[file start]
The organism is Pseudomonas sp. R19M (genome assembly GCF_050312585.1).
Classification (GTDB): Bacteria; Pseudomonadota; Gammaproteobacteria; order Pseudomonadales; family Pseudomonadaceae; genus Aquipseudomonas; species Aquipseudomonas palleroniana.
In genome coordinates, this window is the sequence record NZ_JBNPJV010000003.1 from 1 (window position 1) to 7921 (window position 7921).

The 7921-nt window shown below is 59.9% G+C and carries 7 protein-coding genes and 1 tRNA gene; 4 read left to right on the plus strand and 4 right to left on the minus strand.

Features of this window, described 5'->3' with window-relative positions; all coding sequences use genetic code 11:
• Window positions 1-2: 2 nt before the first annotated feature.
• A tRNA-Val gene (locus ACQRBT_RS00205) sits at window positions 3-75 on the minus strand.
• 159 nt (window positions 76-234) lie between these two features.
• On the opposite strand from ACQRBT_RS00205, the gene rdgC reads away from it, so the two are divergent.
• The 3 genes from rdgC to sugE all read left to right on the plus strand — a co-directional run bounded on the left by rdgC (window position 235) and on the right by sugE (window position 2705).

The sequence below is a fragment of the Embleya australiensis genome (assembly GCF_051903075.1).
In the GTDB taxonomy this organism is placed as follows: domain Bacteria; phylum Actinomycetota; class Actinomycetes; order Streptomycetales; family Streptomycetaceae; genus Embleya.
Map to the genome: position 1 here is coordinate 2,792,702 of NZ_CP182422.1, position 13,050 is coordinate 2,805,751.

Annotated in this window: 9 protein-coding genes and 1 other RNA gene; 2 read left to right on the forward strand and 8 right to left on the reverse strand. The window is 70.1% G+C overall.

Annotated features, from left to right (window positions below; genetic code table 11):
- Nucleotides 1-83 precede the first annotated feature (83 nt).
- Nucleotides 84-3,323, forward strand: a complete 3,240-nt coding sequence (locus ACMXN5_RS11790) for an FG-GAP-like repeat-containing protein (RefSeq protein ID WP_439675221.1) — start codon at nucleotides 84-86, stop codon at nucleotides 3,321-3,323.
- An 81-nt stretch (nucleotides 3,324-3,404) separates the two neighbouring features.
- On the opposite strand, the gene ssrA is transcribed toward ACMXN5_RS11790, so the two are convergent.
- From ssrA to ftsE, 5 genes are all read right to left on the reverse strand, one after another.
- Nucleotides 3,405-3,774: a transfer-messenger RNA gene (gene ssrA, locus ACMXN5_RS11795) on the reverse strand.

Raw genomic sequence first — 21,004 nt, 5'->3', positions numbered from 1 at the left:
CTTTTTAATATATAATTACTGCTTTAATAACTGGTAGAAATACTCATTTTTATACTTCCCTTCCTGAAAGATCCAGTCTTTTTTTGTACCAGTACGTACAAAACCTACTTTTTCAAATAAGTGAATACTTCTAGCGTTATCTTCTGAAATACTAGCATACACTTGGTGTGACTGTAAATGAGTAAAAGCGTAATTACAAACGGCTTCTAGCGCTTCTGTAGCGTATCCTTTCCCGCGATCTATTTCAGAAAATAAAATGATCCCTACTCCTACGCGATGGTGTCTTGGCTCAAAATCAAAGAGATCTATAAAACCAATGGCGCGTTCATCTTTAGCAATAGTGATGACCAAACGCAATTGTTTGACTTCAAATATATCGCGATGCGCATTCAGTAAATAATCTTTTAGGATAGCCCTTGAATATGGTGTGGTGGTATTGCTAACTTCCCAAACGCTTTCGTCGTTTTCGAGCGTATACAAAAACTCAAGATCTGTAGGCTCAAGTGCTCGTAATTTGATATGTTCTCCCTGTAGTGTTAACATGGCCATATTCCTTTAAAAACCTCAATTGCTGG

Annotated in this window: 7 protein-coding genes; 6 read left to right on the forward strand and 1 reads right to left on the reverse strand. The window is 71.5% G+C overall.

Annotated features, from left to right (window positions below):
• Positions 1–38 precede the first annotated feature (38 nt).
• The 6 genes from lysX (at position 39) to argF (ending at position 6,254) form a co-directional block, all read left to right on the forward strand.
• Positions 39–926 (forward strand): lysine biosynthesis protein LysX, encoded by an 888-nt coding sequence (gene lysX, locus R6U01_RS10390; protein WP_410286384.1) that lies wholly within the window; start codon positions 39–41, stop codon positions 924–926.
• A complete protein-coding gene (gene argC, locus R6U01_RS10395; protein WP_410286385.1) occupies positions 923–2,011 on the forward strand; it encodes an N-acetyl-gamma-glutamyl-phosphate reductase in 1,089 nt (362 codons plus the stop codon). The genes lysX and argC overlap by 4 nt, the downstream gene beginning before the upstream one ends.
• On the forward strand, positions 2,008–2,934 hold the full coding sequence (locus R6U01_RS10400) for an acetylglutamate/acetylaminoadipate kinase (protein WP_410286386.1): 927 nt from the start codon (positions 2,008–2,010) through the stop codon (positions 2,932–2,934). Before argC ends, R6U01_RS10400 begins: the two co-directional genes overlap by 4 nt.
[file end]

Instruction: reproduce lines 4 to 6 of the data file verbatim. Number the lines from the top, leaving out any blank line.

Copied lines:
The 7921-nt window shown below is 59.9% G+C and carries 7 protein-coding genes and 1 tRNA gene; 4 read left to right on the plus strand and 4 right to left on the minus strand.

Features of this window, described 5'->3' with window-relative positions; all coding sequences use genetic code 11:
• Window positions 1-2: 2 nt before the first annotated feature.